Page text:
Beat the Bank: Five Community-Driven Alternatives

Bank Transfer Day is this Saturday, and even if you're not preparing to close your bank account right away, you may well be rethinking your financial relationships.

What if your money, instead of sitting shackled in a fee-laden bank account, could be out making the world a better place? If your meager savings could make a difference, would you share them?

Alternative economy activist Mira Luna recommends investing in tangible things to benefit yourself and the people you love.

"Money...is a representation for energy and where it flows or is stored. A sustainable and healthy community is the best investment...You will have a more joyful, healthy and abundant place to live. Rather than bottling up energy and hoarding it in bank accounts, community currencies facilitate the flow of energy and wealth."

There are many alternative ways to put your money to work improving your sphere. Here are a few options worth looking into.

1. Credit Unions

If you want to hang onto (and maybe increase) your funds without handing them over to a banker, you can't do much better than a member-owned, not-for-profit credit union. Credit unions represent local communities, geographic regions and even cultural groups. They often have lower fees and higher interest rates than banks. Every member can vote on how the union's money is invested. And it's all guaranteed by the National Credit Union Share Insurance Fund, which is backed by the U.S. Government and has a higher insurance fund capital ratio than the FDIC.

Find a credit union near you! And here's a field guide to making the switch.

2. Community Development Financial Institutions (CDFIs)

CDFIs can be banks, credit unions, loan funds, venture capital funds, or other financial institutions. Their uniting trait is that they offer credit and financial services to underserved communities. One leading CDFI is the Center for Community Self-Help in North Carolina, which provides home and business loans to rural, low-wealth and minority borrowers. Another, Chicago's ShoreBank, is African-American owned and focuses on developing and serving urban communities.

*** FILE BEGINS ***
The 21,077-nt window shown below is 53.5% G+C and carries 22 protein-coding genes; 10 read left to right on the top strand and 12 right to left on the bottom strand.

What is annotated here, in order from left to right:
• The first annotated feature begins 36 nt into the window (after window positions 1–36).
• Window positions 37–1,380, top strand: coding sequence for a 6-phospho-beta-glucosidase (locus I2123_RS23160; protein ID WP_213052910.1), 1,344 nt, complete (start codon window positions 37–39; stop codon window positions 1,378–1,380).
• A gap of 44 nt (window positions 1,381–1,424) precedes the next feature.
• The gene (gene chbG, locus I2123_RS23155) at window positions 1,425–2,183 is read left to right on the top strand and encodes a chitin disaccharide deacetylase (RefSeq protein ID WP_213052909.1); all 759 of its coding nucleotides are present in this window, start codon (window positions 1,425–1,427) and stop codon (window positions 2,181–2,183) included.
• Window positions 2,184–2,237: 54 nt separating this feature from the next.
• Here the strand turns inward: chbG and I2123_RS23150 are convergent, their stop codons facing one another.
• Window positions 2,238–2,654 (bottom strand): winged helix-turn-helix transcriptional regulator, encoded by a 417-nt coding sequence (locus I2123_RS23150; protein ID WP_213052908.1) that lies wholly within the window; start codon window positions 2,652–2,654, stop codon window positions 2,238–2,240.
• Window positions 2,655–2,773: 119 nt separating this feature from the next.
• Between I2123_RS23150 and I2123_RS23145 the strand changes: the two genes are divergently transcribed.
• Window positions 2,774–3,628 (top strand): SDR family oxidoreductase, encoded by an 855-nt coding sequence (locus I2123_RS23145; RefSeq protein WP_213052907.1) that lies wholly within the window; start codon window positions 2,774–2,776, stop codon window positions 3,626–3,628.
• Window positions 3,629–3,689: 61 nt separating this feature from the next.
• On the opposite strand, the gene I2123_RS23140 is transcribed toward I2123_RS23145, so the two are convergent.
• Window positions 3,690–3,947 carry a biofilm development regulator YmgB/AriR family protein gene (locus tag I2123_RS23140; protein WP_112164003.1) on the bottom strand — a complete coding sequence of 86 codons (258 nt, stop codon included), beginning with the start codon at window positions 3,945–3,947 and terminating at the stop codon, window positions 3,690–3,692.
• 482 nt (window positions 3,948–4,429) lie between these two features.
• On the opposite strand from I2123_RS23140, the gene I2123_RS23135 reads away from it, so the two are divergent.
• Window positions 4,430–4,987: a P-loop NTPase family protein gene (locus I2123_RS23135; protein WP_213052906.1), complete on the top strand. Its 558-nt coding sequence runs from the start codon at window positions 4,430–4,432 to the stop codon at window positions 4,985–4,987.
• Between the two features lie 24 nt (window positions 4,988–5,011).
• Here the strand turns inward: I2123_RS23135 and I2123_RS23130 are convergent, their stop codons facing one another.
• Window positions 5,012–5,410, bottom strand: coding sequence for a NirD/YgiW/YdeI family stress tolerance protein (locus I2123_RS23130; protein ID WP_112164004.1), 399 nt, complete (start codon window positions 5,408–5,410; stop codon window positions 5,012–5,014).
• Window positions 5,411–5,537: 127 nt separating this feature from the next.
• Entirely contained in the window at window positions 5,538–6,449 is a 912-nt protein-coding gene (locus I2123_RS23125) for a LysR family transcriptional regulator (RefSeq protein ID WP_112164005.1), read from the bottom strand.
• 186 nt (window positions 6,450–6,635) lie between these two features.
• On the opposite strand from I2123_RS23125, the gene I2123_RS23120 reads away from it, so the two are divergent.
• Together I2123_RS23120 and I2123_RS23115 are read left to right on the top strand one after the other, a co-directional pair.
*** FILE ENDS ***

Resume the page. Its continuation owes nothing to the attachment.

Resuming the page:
By placing your money with a CDFI, you increase their ability to complete their mission. Within the United States, your savings are guaranteed by the Community Development Financial Institutions Fund, a function of the U.S. Treasury.

Find a CDFI near you!

3. Peer-to-Peer Lending

The most direct way to invest in people is to simply loan them your money. Peer-to-peer (P2P) lending is more formalized than simply handing $5,000 to a stranger, but still manages to cut out bank involvement.

P2P brokers like LendingClub and Prosper screen loan applicants' credit backgrounds, giving you more assurance that you'll be paid back. At the same time, these for-profit companies still offer better-than-bank rates -- often around 10% for lenders and as low as 6% for borrowers.

4. Microfinance

A cross between P2P and CDFIs, microfinance lets lenders pool their money to fund small and community-driven projects, often sending money to entrepreneurs in improverished areas. Want to help a Guatemalan woman build up her apron business to give her children better opportunities? Even if you don't have much money to share, you can contribute to her business fund -- and hundreds of other funds like hers.

Microfinance sites like Kiva and Microplace do not take a profit, and don't pay interest to lenders. They both have multiple safeguards in place to help make sure your money comes back to you.

5. Alternative currencies

In this uncertain financial climate, it's not uncommon to hear of people investing in gold or foreign currencies. In the past few years, another alternative has surfaced: international digital currencies, including Ven and Bitcoin. Don't be too quick to write off digital coin as something only useful to SecondLifers: Earlier this year, TechCrunch called it "the end of currency as we know it."

Bitcoin is traded via a decentralized peer-to-peer network, and is often used to pay for services. It can be transferred into traditional currency, and like any currency, its value fluctuates with the market. Ven, a newcomer to the scene, is the first digital currency to be tracked by global financial markets. Thanks to a partnership with Thomson Reuters, you can trade and purchase Ven as you would any other currency. The only difference: You can't stuff it in your money belt.

It may only be a matter of time before money belts, big banks and spiraling consumer debt are things of the past. How fast they fade away is up to us. Whatever you choose to do with your money, let it be an informed choice that takes into account the potential effects on your life and your community at large.

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